Trending Cardiovascular Nutrition Controversies Freeman AM, Morris PB, Barnard N, et al. Trending cardiovascular nutrition controversies. J Am Coll Cardiol. 2017;69(9):1172-1187. http://dx.doi.org/10.1016/j.jacc.2016.10.086. The potential cardiovascular benefits of several trending foods and dietary patterns are still incompletely understood, and nutritional science continues to evolve. However, in the meantime, a number of controversial dietary patterns, foods, and nutrients have received significant media exposure and are mired by hype. This review addresses some of the more popular foods and dietary patterns that are promoted for cardiovascular health to provide clinicians with accurate information for patient discussions in the clinical setting.

Hot Topics: Women in Poverty More at Risk for Heart Attacks Than Men

Jackie Werner Cardiology, Hot Topics in Research

Sex differences in the relationship between socioeconomic status and cardiovascular disease: A systematic review and meta-analysis Backholer K, Peters SAE, Bots SH, Peeters A, Huxley RR, Woodward M. Sex differences in the relationship between socioeconomic status and cardiovascular disease: A systematic review and meta-analysis. Journal of Epidemiology and Community Health. 2016. http://dx.doi.org/10.1136/jech-2016-207890. Background Low socioeconomic status (SES) is a known risk factor for cardiovascular disease (CVD) but whether its effects are comparable in women and men is unknown. Methods PubMed MEDLINE was systematically searched. Studies that reported sex-specific estimates, and associated variability, of the relative risk (RR) for coronary heart disease…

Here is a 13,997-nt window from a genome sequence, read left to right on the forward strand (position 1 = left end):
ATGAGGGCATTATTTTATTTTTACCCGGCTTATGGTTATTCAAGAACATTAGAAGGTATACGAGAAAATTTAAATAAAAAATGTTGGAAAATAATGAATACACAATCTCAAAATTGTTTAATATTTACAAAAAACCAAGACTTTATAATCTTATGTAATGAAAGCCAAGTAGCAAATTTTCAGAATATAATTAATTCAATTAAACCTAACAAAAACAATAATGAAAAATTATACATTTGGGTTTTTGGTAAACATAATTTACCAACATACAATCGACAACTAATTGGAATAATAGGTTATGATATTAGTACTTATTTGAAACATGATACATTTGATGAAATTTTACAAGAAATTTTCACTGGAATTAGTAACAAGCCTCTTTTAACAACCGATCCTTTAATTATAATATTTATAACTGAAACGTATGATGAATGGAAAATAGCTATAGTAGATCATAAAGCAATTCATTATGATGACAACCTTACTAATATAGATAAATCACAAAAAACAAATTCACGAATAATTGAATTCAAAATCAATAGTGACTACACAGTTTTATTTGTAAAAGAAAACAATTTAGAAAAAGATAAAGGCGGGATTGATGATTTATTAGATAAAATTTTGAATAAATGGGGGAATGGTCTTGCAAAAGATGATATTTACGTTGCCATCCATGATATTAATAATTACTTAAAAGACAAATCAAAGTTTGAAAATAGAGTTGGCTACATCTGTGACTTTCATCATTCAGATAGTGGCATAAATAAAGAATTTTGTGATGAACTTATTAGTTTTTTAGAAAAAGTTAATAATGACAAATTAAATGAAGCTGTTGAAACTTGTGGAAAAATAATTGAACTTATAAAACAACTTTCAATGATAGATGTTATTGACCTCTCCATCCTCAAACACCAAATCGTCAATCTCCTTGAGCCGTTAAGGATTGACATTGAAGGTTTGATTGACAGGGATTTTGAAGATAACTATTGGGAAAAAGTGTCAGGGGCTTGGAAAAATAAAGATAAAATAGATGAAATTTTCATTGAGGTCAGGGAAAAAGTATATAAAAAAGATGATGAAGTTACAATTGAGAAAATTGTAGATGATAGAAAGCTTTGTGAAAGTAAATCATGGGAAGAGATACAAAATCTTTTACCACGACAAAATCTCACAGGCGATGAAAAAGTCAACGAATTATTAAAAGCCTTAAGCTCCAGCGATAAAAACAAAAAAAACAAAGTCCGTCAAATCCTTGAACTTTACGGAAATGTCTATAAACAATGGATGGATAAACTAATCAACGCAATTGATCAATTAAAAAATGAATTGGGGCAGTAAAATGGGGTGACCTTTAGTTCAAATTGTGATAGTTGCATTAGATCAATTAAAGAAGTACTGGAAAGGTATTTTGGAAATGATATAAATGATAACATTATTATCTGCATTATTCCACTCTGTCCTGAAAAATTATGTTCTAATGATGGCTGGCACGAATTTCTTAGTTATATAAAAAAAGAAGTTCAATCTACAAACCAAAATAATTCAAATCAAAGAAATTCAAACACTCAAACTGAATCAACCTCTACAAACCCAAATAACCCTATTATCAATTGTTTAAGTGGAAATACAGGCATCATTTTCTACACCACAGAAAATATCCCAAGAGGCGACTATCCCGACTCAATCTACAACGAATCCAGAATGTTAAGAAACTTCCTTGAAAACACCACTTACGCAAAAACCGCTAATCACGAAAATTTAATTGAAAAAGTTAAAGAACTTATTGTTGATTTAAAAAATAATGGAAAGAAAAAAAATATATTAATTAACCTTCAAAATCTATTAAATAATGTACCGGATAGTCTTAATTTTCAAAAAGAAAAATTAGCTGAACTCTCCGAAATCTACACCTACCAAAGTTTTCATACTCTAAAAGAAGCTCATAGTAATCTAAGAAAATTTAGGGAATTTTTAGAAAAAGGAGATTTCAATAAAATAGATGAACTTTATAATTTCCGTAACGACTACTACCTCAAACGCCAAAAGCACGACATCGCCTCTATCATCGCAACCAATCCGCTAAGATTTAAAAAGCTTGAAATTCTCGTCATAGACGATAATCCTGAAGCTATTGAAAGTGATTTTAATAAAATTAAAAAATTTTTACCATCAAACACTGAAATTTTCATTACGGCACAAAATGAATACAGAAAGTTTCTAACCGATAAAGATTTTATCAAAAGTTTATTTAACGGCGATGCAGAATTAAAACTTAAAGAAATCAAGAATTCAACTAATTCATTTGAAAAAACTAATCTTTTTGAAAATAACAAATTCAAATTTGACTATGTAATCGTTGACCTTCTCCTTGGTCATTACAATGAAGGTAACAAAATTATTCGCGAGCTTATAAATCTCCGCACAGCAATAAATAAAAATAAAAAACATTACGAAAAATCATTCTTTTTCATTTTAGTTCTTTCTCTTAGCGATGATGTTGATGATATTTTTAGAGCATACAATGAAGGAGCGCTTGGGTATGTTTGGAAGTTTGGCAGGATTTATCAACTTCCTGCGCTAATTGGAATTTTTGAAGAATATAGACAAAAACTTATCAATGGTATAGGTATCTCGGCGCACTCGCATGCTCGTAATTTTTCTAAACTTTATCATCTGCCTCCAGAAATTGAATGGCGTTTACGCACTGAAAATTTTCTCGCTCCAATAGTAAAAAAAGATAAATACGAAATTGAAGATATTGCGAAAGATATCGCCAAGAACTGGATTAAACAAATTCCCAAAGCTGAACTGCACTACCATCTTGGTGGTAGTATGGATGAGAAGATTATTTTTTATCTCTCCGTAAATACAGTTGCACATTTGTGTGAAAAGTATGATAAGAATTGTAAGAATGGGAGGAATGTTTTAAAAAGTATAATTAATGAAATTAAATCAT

Hot Topics: Lifestyle Makes a Difference in Heart Disease

Jackie Werner Cardiology, Hot Topics in Research, Internal Medicine, January

Genetic Risk, Adherence to a Healthy Lifestyle, and Coronary Disease Khera AV, Emdin CA, Drake I, et al. Genetic risk, adherence to a healthy lifestyle, and coronary disease. N Engl J Med. 2016;375(24):2349-2358. http://dx.doi.org/10.1056/NEJMoa1605086. BACKGROUND Both genetic and lifestyle factors contribute to individual-level risk of coronary artery disease. The extent to which increased genetic risk can be offset by a healthy lifestyle is unknown. METHODS Using a polygenic score of DNA sequence polymorphisms, we quantified genetic risk for coronary artery disease in three prospective cohorts — 7814 participants in the Atherosclerosis Risk in Communities (ARIC) study, 21,222 in the Women’s…

Phenotype-Specific Treatment of Heart Failure With Preserved Ejection Fraction

PJ Grier Cardiology, coronary artery disease, December, Hot Topics in Research